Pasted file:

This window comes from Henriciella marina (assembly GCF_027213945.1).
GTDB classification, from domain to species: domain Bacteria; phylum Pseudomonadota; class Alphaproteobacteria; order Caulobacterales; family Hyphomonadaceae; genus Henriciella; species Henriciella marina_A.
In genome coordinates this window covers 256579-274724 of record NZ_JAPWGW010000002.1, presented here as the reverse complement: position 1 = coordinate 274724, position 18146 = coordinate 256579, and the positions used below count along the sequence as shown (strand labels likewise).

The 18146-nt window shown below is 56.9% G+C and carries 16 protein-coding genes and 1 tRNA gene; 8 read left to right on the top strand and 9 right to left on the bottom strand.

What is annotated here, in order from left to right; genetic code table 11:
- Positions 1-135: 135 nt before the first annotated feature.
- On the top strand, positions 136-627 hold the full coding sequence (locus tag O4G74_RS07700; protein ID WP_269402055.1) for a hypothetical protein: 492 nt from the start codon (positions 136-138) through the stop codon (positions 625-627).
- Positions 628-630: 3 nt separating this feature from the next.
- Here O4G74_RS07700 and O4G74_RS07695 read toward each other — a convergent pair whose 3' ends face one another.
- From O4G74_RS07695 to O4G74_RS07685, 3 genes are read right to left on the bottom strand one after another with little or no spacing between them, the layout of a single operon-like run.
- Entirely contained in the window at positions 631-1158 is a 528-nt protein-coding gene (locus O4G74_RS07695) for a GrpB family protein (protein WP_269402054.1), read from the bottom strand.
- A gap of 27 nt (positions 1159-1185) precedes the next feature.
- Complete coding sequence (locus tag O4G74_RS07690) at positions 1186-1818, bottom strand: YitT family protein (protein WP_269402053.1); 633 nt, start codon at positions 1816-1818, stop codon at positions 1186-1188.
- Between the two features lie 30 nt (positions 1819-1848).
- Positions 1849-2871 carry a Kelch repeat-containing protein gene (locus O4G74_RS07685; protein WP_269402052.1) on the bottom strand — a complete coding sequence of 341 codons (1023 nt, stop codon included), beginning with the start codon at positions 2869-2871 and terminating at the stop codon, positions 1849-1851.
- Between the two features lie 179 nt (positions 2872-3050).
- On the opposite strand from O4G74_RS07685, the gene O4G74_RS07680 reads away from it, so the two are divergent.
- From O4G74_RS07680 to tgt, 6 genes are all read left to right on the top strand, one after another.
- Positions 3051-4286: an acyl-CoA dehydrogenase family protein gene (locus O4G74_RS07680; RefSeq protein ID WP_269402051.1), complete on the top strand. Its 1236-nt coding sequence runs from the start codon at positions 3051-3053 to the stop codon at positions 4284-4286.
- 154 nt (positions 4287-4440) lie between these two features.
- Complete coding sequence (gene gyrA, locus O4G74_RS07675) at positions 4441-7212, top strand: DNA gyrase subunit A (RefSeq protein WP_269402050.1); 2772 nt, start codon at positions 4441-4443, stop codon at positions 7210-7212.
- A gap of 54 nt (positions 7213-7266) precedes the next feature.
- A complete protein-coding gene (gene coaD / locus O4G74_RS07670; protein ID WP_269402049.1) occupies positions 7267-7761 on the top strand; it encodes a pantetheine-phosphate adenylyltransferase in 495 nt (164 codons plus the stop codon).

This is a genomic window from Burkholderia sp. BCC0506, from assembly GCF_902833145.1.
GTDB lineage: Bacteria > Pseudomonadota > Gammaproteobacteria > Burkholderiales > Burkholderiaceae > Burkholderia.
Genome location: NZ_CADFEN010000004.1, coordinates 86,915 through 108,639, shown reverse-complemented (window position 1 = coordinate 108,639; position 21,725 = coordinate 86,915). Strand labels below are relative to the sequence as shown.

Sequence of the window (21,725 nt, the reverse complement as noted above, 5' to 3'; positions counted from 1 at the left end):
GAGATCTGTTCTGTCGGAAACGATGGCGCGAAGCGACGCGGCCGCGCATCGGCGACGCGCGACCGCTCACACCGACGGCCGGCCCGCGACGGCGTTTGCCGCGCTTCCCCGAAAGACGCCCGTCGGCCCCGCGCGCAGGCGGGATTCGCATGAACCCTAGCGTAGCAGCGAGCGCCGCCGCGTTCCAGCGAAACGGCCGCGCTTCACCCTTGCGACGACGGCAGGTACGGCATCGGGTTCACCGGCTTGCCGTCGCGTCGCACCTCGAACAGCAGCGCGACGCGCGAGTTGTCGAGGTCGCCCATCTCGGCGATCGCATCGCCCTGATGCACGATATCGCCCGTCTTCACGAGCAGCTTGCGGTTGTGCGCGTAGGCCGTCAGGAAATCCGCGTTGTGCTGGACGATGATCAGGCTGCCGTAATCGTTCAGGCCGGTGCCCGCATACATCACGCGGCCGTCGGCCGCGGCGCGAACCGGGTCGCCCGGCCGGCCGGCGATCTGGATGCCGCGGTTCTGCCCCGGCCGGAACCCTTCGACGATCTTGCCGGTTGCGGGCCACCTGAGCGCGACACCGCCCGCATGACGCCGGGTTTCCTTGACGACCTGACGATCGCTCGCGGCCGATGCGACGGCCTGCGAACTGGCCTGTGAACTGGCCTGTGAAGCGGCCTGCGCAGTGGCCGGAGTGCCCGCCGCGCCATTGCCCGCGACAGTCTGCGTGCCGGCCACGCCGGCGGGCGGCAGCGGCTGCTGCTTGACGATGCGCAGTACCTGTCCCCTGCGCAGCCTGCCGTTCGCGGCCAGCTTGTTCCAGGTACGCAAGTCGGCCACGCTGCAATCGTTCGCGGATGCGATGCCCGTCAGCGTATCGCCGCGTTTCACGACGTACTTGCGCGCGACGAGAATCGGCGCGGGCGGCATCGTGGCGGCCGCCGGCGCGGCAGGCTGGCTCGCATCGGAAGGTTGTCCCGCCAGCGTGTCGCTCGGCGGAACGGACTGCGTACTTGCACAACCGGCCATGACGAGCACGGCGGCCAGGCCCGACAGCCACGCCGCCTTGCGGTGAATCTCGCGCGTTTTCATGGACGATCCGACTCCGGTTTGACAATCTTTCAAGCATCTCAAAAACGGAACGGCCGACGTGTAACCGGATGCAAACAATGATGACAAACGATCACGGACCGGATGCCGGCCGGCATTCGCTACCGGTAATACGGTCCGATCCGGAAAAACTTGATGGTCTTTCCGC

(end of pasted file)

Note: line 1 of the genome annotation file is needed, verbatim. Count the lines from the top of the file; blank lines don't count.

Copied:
This window comes from Henriciella marina (assembly GCF_027213945.1).